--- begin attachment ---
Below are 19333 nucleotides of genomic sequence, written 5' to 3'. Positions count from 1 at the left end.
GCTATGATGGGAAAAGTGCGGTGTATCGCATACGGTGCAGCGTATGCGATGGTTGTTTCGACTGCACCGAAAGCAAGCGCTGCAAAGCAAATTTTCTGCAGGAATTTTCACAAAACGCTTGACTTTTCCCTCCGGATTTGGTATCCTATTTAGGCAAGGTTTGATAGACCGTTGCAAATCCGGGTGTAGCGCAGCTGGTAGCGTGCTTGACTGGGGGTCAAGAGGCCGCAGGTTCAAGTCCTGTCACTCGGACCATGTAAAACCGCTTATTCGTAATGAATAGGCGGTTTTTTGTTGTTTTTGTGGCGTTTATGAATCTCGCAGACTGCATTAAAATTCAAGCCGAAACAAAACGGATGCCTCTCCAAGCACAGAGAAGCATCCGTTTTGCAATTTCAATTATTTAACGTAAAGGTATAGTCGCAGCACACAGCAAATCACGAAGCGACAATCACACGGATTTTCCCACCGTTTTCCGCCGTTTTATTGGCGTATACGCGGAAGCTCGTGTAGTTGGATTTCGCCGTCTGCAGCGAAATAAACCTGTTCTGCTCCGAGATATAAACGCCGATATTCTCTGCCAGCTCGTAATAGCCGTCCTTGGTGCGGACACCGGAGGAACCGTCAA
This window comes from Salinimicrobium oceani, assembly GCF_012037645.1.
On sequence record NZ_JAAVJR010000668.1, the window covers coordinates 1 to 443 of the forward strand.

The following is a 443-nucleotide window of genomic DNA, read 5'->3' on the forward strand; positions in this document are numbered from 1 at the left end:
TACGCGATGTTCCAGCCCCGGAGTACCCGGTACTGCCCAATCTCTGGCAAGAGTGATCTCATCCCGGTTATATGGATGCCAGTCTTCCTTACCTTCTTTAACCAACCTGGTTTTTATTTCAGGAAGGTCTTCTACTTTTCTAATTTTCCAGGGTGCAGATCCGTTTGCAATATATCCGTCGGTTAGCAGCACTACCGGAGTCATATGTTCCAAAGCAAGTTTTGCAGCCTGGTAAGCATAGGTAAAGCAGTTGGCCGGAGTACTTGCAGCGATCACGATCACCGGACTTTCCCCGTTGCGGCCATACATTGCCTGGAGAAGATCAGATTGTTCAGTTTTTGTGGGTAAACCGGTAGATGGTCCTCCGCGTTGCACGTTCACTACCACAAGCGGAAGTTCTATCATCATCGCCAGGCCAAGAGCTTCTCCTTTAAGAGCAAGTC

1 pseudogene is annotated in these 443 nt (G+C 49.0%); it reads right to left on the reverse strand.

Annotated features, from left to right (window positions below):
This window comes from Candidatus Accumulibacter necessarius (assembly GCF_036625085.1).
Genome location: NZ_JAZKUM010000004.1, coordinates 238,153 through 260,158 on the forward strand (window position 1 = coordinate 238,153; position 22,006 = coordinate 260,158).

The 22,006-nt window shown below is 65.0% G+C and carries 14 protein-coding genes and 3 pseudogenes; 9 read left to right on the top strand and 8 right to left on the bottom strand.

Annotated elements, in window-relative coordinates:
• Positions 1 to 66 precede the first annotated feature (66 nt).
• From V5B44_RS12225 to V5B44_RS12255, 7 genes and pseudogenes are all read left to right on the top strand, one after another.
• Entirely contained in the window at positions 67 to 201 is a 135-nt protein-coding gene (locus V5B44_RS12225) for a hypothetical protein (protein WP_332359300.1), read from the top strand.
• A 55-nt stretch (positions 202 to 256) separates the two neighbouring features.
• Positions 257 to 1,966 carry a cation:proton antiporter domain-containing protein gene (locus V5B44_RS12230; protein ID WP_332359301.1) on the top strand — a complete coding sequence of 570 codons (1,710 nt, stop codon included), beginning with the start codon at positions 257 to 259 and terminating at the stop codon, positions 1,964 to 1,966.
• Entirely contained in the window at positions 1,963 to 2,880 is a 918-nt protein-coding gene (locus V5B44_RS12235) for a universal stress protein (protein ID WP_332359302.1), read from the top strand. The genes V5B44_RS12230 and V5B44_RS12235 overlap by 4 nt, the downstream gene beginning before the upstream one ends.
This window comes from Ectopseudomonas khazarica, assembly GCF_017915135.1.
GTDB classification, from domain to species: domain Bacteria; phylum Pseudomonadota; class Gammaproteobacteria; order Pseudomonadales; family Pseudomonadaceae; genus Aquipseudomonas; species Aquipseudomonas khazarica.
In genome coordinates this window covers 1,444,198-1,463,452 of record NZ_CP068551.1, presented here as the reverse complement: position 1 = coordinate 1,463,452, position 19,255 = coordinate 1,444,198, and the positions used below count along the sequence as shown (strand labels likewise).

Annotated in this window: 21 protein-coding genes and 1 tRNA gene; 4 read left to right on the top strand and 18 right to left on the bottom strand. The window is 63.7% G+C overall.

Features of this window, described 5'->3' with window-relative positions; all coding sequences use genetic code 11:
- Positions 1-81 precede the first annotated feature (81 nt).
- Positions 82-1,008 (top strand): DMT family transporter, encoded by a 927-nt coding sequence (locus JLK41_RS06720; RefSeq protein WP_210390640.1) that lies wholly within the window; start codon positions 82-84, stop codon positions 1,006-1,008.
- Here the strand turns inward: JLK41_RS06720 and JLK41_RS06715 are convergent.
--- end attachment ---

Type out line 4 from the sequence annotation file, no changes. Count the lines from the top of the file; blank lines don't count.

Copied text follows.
On sequence record NZ_JAAVJR010000668.1, the window covers coordinates 1 to 443 of the forward strand.